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Pencils, Paper, and Coping Skills: The Anxious Child’s Back-to-school Supply List

August 09, 2019

The pools begin to look emptier as schools start to fill with kids embarking on another academic year. With this transition, you may start to feel tensions rising in your household from the back-to-school jitters you or your child may be experiencing.

“We actually see, particularly with adolescents, our caseload increases during the school year,” says Jaclyn Scanlan, LISW-S, therapist at Kettering Health Network. “It’s a very common scenario for someone to be anxious at the start of school.

Whether it’s the social aspect of school or fear of being called on by teachers, anxiety can manifest in all kinds of ways for students preparing to go back to class. While this reaction is normal, there are many ways you can help soothe your child as that first day approaches.

Pay proper attention

The most important thing you can do for your anxious child is to listen to them and be observant of their behavior.

“We need to remember what anxiety can look like because it’s not always nervous and sweaty,” Jaclyn says. “It can look like tantrums in younger kids who are scared and don’t always have ways to put their emotions into words.”

Talking with your child and helping them express their emotions is a great first step to helping them cope with their anxiety. Organization is important for anyone feeling overwhelmed and anxious, so helping your child feel in control in that way can help a lot.

To start, establish your school routine a week or so before school actually starts to help your child begin to adjust to their new schedule. Do dry runs of walking to the bus stop and wake them up early enough to practice getting out the door on time. Laying out clothes ahead of time and packing backpacks the night before can also be helpful.

“Routines are huge,” Jaclyn says. “Whether its stopping screen time by nine or making sure your kids have time to unwind, you need to be consistent.”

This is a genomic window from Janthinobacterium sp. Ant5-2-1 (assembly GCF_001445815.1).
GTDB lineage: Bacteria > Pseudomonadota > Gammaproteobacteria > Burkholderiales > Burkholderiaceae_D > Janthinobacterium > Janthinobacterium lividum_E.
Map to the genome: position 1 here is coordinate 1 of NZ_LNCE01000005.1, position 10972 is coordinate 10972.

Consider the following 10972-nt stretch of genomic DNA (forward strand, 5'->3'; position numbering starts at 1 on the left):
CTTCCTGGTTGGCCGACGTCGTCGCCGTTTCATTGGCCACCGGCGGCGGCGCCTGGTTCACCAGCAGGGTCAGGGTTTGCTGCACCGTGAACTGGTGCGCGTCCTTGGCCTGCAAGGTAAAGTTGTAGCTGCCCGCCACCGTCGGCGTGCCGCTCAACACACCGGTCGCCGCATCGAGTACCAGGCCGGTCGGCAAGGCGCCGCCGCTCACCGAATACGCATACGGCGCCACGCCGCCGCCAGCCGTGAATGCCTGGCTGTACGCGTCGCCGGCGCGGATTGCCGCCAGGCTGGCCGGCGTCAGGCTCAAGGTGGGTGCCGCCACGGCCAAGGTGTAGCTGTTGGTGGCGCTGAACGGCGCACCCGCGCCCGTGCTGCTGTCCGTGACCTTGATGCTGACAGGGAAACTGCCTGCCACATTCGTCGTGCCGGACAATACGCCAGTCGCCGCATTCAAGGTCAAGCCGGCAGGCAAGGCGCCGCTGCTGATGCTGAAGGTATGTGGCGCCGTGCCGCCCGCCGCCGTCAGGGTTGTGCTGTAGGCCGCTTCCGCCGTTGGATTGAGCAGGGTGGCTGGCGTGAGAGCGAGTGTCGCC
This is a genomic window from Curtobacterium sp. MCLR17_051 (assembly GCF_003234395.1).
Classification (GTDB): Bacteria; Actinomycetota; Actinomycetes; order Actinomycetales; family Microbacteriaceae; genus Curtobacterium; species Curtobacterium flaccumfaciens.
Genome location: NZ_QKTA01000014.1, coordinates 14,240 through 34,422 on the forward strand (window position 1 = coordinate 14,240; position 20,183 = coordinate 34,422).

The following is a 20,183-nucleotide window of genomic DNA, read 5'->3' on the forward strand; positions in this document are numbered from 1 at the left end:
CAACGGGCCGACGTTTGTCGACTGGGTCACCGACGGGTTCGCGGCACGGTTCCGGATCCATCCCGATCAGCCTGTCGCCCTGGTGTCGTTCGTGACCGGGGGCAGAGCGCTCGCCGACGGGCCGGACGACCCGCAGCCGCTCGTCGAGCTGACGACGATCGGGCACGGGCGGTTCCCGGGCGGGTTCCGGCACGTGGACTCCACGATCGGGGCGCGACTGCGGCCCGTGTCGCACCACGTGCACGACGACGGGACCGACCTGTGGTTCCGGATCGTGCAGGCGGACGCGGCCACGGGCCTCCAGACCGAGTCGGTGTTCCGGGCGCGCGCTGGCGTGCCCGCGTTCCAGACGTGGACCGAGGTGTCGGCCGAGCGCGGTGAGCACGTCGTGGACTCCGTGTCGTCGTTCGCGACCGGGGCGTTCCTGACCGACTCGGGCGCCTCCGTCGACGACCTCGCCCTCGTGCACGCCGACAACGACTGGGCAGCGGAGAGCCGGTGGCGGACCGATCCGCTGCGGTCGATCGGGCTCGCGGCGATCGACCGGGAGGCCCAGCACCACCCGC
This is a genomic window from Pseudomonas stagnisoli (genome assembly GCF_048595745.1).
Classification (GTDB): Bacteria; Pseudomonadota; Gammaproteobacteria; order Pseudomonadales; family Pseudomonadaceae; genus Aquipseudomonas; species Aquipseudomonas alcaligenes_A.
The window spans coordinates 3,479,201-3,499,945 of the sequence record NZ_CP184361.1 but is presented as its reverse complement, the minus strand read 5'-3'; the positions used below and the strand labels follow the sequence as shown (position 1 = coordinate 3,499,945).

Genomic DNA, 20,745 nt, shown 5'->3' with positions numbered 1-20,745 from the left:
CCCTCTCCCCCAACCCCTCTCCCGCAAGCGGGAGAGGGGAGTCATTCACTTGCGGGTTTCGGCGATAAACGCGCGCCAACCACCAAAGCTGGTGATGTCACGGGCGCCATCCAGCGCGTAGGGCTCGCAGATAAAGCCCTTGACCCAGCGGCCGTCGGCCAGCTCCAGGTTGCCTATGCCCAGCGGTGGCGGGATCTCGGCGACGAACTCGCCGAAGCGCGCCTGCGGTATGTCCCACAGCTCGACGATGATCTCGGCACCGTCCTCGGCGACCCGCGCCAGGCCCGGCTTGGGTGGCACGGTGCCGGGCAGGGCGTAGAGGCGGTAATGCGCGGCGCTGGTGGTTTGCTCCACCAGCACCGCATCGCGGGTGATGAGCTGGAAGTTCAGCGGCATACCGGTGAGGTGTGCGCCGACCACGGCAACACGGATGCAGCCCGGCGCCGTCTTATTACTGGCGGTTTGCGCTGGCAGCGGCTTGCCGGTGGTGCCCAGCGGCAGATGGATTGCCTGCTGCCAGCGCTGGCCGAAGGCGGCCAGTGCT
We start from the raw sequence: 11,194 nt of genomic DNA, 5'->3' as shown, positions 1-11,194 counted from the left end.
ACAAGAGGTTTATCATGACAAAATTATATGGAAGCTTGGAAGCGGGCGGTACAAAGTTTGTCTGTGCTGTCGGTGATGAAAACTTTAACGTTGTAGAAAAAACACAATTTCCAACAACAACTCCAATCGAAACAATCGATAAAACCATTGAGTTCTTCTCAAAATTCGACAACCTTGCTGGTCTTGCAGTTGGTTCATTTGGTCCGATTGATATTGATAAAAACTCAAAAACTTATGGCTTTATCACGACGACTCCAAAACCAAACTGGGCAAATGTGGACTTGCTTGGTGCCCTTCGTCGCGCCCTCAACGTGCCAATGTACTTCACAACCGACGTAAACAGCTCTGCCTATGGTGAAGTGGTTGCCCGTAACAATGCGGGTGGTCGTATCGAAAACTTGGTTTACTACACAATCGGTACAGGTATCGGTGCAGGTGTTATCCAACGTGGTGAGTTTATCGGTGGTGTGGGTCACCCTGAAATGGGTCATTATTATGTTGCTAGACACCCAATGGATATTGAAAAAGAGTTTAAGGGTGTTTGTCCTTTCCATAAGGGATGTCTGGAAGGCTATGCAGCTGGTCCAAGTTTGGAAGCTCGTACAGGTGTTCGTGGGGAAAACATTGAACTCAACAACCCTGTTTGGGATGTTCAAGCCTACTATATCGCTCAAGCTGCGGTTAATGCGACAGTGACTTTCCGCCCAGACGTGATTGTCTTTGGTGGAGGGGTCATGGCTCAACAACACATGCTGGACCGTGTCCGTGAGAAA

Big picture solutions

If routines and preparedness aren’t quite getting to the root of the problem, step back, and look at the bigger picture. Are your kids involved in too much? Or do they not have enough to do, allowing them to get lost in their thoughts? Reevaluating all their activities, not just what’s going on at school, can be another solution.

Speaking to your child’s teachers or a school counselor may also help, as small changes during the school day can help ease fears.

“If they feel trapped, sitting in a certain part of the classroom or near the door may help,” Jaclyn says. “Deep breathing at school is another solution that’s quiet and not obvious to other kids. It’s really about listening to your kid’s worries and seeing what can realistically be done.”

Pain points

Some of your child’s fear triggers may actually manifest in stomachaches, headaches, heart pounding, or sweating, which can make them believe they’re sick if they don’t understand what’s happening to their bodies.

If this happens, try to see if the physical symptoms are connected to any potential fears, such as a test that day or something happening at school the day prior.

“Follow up with your pediatrician if you’re concerned about recurring stomachaches,” Jaclyn says. “A lot of times, they’ll be able to rule out health issues. From there, you can follow up with a therapist if basic coping skills aren’t working.”

The bottom line

According to Jaclyn, the most important step is to make your child feel empowered by hearing them out but also helping them think of a way they can work through it.

“If you know it’s within their abilities, help them find ways to be successful,” Jaclyn says. “Don’t abandon everything because it triggers anxiety.”

When you need extra help

Visit our mental health page for additional resources.